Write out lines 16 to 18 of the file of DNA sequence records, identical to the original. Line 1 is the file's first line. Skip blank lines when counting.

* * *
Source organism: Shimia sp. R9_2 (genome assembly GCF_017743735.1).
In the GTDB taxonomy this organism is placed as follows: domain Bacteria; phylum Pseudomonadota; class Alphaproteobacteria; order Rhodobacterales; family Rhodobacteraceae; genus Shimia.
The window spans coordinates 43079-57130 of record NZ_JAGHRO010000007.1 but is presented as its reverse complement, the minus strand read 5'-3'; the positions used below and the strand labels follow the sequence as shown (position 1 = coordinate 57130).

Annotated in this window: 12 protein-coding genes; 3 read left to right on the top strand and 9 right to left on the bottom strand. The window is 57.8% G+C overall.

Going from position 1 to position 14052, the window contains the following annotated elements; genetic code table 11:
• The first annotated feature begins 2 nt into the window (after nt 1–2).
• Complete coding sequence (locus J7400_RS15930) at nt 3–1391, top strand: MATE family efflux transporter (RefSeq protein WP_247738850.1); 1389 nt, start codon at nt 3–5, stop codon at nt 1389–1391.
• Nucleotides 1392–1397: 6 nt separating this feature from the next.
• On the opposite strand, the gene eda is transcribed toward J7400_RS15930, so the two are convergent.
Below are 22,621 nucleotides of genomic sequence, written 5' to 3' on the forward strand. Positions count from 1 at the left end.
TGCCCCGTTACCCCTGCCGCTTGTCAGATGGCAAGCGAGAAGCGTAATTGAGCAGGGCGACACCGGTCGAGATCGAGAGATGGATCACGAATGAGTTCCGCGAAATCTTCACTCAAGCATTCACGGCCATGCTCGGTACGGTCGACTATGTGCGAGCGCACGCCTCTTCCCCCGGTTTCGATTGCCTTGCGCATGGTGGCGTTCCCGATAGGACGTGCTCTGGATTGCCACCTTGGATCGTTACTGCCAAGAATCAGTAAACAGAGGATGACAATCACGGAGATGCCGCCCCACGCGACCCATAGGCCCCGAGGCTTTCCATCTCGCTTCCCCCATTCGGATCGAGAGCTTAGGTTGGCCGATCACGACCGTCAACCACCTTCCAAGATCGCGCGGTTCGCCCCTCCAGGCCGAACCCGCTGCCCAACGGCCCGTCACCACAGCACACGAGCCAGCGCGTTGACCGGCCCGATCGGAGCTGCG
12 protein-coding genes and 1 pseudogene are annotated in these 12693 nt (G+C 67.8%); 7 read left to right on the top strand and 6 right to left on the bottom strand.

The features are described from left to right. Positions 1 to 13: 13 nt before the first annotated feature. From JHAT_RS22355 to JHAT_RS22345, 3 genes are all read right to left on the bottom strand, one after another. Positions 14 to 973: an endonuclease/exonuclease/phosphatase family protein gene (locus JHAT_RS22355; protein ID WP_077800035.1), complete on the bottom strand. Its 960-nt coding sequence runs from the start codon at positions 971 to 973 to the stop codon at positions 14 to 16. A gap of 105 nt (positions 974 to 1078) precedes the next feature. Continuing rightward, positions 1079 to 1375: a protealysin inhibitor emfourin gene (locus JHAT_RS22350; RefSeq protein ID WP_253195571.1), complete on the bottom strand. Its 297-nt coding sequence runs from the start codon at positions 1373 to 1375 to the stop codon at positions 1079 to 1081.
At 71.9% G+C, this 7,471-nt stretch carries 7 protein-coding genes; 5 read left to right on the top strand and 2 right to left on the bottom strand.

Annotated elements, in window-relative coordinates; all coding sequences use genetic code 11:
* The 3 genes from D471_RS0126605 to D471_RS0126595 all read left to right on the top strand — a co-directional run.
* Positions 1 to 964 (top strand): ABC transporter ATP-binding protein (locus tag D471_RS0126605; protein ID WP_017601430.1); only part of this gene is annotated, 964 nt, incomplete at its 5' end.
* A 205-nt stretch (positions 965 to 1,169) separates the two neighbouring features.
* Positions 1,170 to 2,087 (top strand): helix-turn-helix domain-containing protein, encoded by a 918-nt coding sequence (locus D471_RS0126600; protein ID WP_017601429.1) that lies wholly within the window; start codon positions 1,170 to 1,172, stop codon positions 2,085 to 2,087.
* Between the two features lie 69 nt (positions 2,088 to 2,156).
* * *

* The 3 genes from D471_RS0126605 to D471_RS0126595 all read left to right on the top strand — a co-directional run.
* Positions 1 to 964 (top strand): ABC transporter ATP-binding protein (locus tag D471_RS0126605; protein ID WP_017601430.1); only part of this gene is annotated, 964 nt, incomplete at its 5' end.
* A 205-nt stretch (positions 965 to 1,169) separates the two neighbouring features.